Chapter 10 Kyoko's Story
Day three came, and not much better than the last. The battery in his clock had died, incapacitating the alarm. He awoke instead to a wet, soapy, half-naked Nori with a toothbrush in his mouth poking his shoulder. His eyes opened to complete shock. What time was it? How had Nori woken up? What had happened to the boy? His hair stuck out in every direction. There was a comb in one chunk and soap suds lingering in the rest. It looked like he had just survived a dog grooming explosion.
"Chichi," he started, voice distorted from the toothpaste, "I can't reach the cereal, so you have to make me breakfast."
"What happened to you?" The father inquired, rubbing his eyes as evidence for the reason of his slow reactions. "You're all wet."
"I took a shower in the sink," Nori answered, but it was entirely not understandable because of his mouth's obstruction.
"Hmm?" Saburou asked, through a yawn.
Nori ran off, so he reluctantly followed, slowly, eventually reaching the bathroom. Nori spit out his mouthful of minty foam while Saburou looked around in stunned astonishment. The floor was soaked. Puddles of water lined the sink's edges, and one had made it as far as the toilet lid. A stream of soap characterized the mirror, and his shampoo lay sideways, open, dripping into the sink.
Looking back to the dinner chair he had used to get high enough, Nori explained, "I couldn't get the shower to turn on, so I washed my hair in the sink."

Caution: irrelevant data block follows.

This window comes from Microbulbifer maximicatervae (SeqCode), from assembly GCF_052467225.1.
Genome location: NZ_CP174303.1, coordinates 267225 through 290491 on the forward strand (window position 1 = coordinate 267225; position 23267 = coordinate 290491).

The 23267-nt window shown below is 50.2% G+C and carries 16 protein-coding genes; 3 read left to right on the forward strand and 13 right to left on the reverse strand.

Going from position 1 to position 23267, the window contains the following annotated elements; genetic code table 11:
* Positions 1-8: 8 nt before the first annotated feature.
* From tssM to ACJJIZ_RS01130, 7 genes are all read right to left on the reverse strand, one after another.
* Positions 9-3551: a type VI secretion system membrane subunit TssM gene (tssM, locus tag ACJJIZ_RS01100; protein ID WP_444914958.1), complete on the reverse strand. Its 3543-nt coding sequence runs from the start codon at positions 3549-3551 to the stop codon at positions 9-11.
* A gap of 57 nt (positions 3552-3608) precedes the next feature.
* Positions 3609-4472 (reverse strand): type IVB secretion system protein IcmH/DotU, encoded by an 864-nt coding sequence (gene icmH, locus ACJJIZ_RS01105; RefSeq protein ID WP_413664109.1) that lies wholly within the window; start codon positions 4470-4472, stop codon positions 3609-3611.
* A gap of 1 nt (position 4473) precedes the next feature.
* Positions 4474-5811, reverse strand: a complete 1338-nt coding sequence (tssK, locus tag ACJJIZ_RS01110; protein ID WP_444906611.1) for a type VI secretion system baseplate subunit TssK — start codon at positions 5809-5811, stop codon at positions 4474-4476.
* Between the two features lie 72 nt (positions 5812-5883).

"Oh…my." The father was speechless, shocked, and still waking up.
Nori had even more to say, though. "Then, I combed my hair, but I can't get that part." He pointed to the back, the only inch of his head that didn't seem to have been wrecked yet. "But you need to get me breakfast," the boy informed.
"Nori-kun," his dad muttered, hardly living, "What's wrong with your uniform?"
"It was dirty." Nori looked to the corner where his clothes from the day before lay in a pile.
"It's soaked and crumpled in the corner," Saburou stated the obvious to inform his own drowsy mind. "You only have one Nori-kun. What will you wear?"
Both father and son pondered deeply the solution to this new problem. Nori was, of course, the one with the answer, but he wouldn't share his idea, oh no. Mischief in his eyes, the boy simply darted off to some other room. Slowly following behind again, the dad pulled Nori out of his box of belongings already clad in dinosaur underwear and a Superman cape.
Carrying the boy to the table by the same cape, Saburou set him down with a bowl of cereal and the command, "Eat," grumbled with the grouchiness of lusting after his pillow.
"Why is there no sugar?" Nori inquired, whining a little.
"Complain about that some other day, Nori-kun. We don't have time this morning. What time is it?"
Nori shrugged an adorable 'I dunno,' already completely over not having sugar in his breakfast. One glance at the clock, however, assured the adult that they were running late again. He left the table to find something for the boy to wear. There wasn't anything really appropriate for a school uniform, but the best he could scrape up was a white t-shirt and some black pants.
Setting them aside for Nori to put on when he was done eating, he decided to try doing something to calm the rage of a head of hair. There wasn't too much yanking, crying, and screaming as Saburou braced himself against the chair to pull out the knots, but there was plenty enough. Finally, the new father wiped the sweat from his brow and gazed pridefully at the almost tidy styling job.
After two seconds of applauding himself over the small accomplishment, Saburou snapped back into the rush. "Okay, put some clothes on," he hurried Nori away from the table even though his cereal was not nearly finished.
"But breakfast," the boy pleaded as his head appeared through the neck of his shirt.
"We don't have time."